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#4)  Re: Oxbow NWR and two putative state champion trees

Postby a_blooming_botanist » Sat May 21, 2016 8:35 am

Matt,

Thanks for your positive feedback! I do have fun writing trip reports. :)

With regard to tree points – I am just now working on measuring crown spread, so I will concede that my assignment of big tree points may have been off. Yesterday was the first time I used the spoke method, so I'm getting used to how that goes. I do appreciate the correction, though!

I'll keep my eye out for any intimidating bur oaks up in these parts and let you know if I come across some.

Jared

Note: I edited my original post to include the correct number of big tree points.

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#5)  Re: Oxbow NWR and two putative state champion trees

Postby Lucas » Tue May 24, 2016 1:23 pm

Good Story!

As a former res of MA and SWO fan, I sometimes wondered what the record for SWO was there. So thanks!

I don't doubt that bigger ones are there off trail.

Good Work!
We travel the Milky way together, trees and men. - John Muir

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#6)  Re: Oxbow NWR and two putative state champion trees

Postby Lucas » Wed May 25, 2016 9:59 am

Image

http://www.salicicola.com/photos/galler ... olymp0161s

SWO June 8,   Great Meadows, Wayland

Might be worth checking

http://www.salicicola.com/photos/gallery/view/1444/1444

maybe more leads
We travel the Milky way together, trees and men. - John Muir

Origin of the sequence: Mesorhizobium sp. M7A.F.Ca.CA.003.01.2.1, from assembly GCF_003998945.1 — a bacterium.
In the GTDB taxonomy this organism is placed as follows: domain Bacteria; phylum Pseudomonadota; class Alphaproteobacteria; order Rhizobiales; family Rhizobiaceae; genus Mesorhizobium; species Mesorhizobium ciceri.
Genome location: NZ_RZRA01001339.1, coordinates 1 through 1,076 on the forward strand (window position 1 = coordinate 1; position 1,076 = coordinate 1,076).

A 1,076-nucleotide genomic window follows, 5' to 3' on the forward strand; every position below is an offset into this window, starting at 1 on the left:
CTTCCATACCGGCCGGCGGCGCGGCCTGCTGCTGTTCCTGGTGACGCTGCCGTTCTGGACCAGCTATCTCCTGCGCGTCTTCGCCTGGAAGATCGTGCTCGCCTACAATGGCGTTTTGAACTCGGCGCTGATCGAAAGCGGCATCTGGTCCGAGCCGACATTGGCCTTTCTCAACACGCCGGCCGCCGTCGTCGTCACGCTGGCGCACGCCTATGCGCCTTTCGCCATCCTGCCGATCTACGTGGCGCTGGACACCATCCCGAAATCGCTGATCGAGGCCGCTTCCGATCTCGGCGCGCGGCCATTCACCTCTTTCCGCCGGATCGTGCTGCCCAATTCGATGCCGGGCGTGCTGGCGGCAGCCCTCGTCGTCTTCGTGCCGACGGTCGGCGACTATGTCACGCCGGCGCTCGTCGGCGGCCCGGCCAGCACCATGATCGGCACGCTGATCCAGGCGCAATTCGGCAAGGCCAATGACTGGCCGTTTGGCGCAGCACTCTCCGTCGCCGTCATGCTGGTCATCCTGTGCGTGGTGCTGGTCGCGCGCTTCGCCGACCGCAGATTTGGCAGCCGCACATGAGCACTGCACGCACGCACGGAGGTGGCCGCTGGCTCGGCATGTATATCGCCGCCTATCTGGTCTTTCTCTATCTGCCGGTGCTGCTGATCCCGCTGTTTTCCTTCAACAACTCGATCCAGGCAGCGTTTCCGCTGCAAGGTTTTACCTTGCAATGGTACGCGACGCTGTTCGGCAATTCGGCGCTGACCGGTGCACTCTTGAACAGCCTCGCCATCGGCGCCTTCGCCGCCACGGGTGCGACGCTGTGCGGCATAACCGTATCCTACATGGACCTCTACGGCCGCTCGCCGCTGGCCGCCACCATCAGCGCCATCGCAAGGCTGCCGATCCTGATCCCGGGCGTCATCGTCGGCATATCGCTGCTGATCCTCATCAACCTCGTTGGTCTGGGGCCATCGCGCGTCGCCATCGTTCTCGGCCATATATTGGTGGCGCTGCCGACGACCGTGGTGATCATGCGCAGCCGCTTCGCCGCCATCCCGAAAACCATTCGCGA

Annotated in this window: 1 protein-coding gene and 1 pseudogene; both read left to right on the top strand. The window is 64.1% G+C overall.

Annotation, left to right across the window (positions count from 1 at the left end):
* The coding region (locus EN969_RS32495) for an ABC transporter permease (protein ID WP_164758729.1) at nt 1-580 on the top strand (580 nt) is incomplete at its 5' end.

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#7)  Re: Oxbow NWR and two putative state champion trees

Postby a_blooming_botanist » Thu May 26, 2016 11:05 am

Lucas,

It’s funny that you mention Great Meadows NWR – I was there on the 19th (the day before I measured the state champ SWO in Oxbow NWR). I walked around a bit, but didn’t measure many trees. It was more of a reconnaissance mission. It might have been this swamp white oak growing east of Weir Hill by the Sudbury River that inspired me to visit the one I know that grows by the Nashua in Harvard.

               
                       
Great Meadows NWR - SWO 1.jpg
                                       
               

               
                       
Great Meadows NWR - SWO 2.jpg
                                       
               

               
                       
Great Meadows NWR - SWO 3.jpg
                                       
               

Here’s a little bit of the history of Weir Hill in Sudbury, MA.

               
                       
Great Meadows NWR - Weir Hill history.jpg